In this work, we examine the hydrodynamics of high-energy-density (HED) shear flows. Experiments, consisting of two materials of differing density, use the OMEGA-60 laser to drive a blast wave at a pressure of ∼50 Mbar into one of the media, creating a shear flow in the resulting shocked system. The interface between the two materials is Kelvin-Helmholtz unstable, and a mixing layer of growing width develops due to the shear. To theoretically analyze the instability's behavior, we rely on two sources of information. First, the interface spectrum is well-characterized, which allows us to identify how the shock front and the subsequent shear in the post-shock flow interact with the interface. These observations provide direct evidence that vortex merger dominates the evolution of the interface structure. Second, simulations calibrated to the experiment allow us to estimate the time-dependent evolution of the deposition of vorticity at the interface. The overall result is that we are able to choose a hydrodynamic model for the system, and consequently examine how well the flow in this HED system corresponds to a classical hydrodynamic description.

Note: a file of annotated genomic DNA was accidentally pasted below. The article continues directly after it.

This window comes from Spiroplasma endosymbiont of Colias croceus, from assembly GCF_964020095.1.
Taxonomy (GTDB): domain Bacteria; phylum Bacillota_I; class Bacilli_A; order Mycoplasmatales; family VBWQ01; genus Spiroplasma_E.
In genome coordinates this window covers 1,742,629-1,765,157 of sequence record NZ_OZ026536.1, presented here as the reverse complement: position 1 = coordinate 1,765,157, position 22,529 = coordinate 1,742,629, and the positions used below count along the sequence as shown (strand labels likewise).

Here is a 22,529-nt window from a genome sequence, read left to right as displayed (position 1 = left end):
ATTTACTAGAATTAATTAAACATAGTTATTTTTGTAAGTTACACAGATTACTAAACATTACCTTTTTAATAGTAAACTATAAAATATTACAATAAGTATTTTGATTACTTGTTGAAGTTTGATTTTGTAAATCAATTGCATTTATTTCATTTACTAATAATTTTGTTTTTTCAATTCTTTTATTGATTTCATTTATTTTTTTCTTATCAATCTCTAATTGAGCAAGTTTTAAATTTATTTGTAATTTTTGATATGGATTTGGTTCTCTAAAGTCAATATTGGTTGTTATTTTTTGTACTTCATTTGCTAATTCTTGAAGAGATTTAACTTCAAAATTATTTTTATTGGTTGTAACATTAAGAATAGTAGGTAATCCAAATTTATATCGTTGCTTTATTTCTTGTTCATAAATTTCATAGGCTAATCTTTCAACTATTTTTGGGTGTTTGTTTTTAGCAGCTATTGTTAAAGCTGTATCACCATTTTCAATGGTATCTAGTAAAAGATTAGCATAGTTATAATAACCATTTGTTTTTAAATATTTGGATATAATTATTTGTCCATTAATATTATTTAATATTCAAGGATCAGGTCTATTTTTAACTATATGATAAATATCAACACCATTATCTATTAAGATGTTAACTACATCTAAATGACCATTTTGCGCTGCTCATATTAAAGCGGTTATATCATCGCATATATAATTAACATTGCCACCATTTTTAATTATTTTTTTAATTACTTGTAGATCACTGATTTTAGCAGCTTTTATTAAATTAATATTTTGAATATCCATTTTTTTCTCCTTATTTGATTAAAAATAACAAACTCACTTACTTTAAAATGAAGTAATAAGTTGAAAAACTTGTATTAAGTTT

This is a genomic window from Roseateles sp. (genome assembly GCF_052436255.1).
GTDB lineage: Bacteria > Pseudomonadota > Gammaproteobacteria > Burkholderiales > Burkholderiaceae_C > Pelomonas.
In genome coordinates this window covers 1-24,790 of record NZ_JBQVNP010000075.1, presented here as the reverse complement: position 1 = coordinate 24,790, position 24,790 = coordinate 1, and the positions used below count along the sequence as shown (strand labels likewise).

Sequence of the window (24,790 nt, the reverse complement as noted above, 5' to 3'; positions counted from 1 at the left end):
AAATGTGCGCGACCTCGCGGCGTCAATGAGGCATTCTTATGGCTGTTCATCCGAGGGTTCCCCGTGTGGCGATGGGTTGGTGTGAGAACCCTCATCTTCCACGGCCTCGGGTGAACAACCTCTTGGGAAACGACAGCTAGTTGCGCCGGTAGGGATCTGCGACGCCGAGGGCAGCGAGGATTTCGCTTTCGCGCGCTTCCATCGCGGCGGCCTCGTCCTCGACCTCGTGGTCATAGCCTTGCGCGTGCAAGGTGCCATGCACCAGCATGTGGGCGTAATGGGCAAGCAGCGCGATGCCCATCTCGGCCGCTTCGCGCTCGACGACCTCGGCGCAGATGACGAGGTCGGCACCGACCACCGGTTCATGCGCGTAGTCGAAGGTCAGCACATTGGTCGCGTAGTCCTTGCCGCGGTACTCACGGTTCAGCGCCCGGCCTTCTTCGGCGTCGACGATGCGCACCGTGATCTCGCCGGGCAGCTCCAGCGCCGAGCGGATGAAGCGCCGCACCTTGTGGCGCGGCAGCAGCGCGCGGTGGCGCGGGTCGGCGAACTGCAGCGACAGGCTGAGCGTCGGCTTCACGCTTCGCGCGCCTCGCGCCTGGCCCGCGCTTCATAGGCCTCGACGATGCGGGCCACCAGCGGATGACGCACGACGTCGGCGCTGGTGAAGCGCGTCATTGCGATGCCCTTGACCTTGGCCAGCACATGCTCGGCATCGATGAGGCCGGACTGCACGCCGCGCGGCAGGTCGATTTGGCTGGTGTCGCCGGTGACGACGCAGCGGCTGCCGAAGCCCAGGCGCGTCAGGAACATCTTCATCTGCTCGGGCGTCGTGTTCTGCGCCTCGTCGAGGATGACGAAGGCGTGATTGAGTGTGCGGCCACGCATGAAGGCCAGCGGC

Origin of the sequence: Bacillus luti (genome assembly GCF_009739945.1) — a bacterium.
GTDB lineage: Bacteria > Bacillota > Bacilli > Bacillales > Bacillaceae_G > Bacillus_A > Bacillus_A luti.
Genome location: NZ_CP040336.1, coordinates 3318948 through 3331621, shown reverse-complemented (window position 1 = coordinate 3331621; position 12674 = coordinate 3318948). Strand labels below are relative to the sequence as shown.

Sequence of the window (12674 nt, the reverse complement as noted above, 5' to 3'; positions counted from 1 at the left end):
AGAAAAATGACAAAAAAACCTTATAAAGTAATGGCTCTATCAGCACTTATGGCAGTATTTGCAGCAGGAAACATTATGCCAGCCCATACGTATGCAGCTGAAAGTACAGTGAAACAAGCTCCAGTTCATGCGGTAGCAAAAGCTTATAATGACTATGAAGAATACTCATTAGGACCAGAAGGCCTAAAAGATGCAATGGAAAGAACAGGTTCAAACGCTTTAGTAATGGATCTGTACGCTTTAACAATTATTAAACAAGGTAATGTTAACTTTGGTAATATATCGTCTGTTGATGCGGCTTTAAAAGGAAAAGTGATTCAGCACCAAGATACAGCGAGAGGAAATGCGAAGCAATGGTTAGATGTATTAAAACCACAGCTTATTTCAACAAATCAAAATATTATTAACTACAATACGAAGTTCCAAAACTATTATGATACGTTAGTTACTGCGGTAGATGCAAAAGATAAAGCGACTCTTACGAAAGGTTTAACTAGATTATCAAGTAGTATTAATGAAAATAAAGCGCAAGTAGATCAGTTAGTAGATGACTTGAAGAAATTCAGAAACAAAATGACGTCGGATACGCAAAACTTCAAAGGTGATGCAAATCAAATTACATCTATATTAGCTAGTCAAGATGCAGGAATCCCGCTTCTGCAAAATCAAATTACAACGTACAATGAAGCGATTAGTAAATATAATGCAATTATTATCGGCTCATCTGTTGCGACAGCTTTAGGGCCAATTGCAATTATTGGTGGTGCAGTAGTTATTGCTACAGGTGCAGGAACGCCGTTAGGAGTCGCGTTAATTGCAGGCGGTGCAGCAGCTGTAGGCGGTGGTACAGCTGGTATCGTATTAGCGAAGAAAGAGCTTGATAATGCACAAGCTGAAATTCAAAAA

NASA Astrophysics Data System (ADS)
Song, Zhongchang; Zhang, Yu; Wei, Chong; Wang, Xianyan
2016-01-01